In those moments.Tweet
My last depressive episode was a bad one. Thankfully, I think I’m on the other side of it, though. Thanksgiving weekend, just a few weekends back, is the most difficult time of year for me. It’s this weekend that I was abducted by PTSD and have been held captive ever since.
Despite all my efforts, I was unable to resuscitate a young man who passed on the front porch of my aunt’s apartment building. So, naturally, I fall to the darkened power of depression every year. Therefore, it stands to reason that my PTSD symptoms are set afire, and like a mental migraine, they overcome my brain and send me to hell. Basically, I ache, not physically, but mentally.
In those moments, I struggle to see the surrounding good, the sense of life and even my own self-worth. While this is obviously a very troubling way to feel, it does however, allow me to feel the fog start to lift. Feeling so intensely blue, makes the emergence of the more chipper me very easy to detect.The Road To Mental Wellness is made possible in part by readers like you… thank you for your support.
Which brings me to the now. Now, I am feeling more “normal.” If you are sitting there wondering how I can tell, well, let me explain. Firstly, it’s all about the energy level. I have more spring in my step and my endurance level is more like the old me. It’s like I am a video-game character, low on life force, (depression) until I suddenly come across a health kit – then BOOM! There is such a remarkable difference, that I have a “thank God” moment because of this contrast.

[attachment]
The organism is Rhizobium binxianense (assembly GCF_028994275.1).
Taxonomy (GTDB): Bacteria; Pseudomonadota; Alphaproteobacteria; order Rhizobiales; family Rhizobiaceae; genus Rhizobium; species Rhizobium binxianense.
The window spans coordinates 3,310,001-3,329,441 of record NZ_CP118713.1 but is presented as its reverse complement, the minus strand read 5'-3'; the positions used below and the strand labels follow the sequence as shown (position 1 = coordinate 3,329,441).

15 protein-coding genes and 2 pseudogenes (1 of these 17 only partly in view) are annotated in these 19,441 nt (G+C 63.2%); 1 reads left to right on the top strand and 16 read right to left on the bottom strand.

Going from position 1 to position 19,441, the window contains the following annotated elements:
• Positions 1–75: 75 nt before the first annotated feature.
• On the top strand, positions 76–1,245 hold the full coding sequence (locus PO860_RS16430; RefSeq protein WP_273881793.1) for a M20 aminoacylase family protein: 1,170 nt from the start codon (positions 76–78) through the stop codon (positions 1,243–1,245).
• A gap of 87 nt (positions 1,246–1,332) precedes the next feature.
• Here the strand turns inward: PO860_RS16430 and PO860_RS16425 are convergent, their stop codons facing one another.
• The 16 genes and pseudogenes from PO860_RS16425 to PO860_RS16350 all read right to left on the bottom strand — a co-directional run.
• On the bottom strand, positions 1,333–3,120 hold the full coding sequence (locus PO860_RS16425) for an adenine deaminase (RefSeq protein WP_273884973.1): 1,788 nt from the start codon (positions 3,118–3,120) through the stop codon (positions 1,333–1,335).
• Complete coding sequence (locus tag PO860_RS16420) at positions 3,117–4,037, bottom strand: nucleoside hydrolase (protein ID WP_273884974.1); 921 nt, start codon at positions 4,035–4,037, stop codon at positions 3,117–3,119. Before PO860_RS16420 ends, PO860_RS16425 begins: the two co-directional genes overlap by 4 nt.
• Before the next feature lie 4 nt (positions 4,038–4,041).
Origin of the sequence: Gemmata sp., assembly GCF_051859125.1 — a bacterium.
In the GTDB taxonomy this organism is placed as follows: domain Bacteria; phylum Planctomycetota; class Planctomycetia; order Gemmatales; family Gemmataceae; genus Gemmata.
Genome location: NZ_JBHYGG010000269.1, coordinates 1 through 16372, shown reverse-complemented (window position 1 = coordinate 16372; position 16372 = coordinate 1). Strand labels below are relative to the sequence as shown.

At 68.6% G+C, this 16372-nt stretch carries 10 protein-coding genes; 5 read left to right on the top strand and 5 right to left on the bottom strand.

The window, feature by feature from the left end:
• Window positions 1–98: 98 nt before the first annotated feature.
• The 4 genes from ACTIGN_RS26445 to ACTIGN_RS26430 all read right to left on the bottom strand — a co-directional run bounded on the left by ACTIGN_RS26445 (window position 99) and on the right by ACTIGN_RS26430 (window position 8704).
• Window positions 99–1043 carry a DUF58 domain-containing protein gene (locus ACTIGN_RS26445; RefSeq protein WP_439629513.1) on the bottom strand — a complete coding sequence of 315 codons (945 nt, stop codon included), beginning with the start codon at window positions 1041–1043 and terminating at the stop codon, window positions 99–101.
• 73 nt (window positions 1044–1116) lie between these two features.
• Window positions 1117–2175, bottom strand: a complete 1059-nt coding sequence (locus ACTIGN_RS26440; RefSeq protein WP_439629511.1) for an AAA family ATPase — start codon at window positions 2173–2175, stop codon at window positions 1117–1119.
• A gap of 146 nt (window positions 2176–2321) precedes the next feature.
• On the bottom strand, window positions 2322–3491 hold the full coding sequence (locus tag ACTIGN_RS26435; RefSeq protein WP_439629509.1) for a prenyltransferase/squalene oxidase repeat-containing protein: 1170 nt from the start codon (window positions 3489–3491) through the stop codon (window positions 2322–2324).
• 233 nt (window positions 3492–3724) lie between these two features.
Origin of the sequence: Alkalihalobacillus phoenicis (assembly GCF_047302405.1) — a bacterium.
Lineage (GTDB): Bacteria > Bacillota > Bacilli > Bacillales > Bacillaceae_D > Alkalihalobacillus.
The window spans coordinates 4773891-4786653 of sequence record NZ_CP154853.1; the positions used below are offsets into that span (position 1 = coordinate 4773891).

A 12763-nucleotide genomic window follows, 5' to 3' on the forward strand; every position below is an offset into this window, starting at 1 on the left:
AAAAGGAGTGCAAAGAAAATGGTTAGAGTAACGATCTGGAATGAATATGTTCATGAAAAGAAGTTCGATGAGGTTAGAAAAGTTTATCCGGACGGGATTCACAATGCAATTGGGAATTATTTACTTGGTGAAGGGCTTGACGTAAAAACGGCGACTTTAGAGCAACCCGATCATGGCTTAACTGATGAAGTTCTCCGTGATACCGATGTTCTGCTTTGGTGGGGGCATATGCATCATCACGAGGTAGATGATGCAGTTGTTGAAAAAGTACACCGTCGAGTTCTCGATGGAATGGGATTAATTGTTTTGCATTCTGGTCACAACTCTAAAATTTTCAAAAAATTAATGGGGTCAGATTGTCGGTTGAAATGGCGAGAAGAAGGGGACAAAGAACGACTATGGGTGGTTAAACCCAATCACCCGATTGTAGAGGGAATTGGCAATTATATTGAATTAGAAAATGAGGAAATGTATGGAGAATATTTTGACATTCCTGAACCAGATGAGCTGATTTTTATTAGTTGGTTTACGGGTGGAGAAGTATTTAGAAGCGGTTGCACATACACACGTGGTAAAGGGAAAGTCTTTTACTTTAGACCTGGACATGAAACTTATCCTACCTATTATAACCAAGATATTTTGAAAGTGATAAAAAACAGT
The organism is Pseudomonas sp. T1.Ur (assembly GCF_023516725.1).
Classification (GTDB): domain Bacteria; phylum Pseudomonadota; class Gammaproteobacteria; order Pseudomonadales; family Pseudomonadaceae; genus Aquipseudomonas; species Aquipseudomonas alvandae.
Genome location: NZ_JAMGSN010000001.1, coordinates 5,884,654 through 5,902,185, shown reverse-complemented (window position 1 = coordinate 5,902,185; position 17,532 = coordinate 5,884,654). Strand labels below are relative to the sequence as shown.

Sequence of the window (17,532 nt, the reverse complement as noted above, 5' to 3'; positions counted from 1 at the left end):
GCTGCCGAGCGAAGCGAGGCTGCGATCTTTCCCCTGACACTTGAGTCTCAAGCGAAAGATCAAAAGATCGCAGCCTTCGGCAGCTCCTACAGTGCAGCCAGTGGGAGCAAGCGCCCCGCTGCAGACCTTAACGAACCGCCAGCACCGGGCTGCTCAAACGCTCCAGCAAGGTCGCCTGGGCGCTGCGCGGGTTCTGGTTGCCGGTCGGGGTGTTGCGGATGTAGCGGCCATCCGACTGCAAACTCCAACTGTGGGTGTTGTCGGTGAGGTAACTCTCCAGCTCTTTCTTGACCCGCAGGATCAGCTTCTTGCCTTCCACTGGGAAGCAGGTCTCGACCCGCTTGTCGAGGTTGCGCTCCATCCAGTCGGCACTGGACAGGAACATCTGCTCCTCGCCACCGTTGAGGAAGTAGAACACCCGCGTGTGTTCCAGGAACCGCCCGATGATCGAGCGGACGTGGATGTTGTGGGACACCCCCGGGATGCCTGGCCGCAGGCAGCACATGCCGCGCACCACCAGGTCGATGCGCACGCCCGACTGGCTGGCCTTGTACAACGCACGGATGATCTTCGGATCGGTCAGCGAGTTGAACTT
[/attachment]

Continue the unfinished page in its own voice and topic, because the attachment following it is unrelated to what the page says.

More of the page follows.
Secondly, the need to isolate myself has decreased to baseline. Sure, I’d still prefer the solitude of my own company, but I have an actual desire to see others and appreciate that I am liked by some and loved by others. In those moments, I feel so thankful that I braved the mental-illness hurricane, long enough to let it pass; at the end of the chaos, I am alive! Always.
Need help? Don’t know where to turn? Check out our Mental Health Resources Page
So, there you have it, This is how I know that I am on my way to wellness once more. Again, the contrast is so remarkable that I almost am euphoric with joy. Furthermore, when I land on the brighter side of my life’s mental-heath journey, I am intensely more grateful for the life I have been given…
Please hang in there – it will get better. Then, there will be a period where you feel like you’re losing. See, it’s in these moments when we have to hold on to the knowledge that it will indeed get better. You got this.
Checkout the book I helped to write:
Lemonade Stand: Vol. III
Created by Josh Rivedal and Kathleen Myre, Lemonade Stand: Vol. III is a compilation of 20 stories from those who have served in the emergency services and the military. In it, the authors talk about their battles with PTSD, a debilitating and for many, a life-long mental illness. So, if you are from the military or emergency services, perhaps this book can help you combat the feelings of isolation and fear that frequently comes with post-traumatic stress disorder. Sometimes, just knowing that there are others out there, just like you, can provide you with the strength and courage to speak up and or get the help you need. The intention of this book is to help with that…. You’re not alone.
Also, Lemonade Stand: Vol III was written to help combat the stigma that often accompanies mental illness, best of all, it attempts to give all who served their countries and communities a voice… Which is amazing!
If you are struggling please go here for help: Crisis Services Canada
Contact me on my Facebook page: The Road To Mental Wellness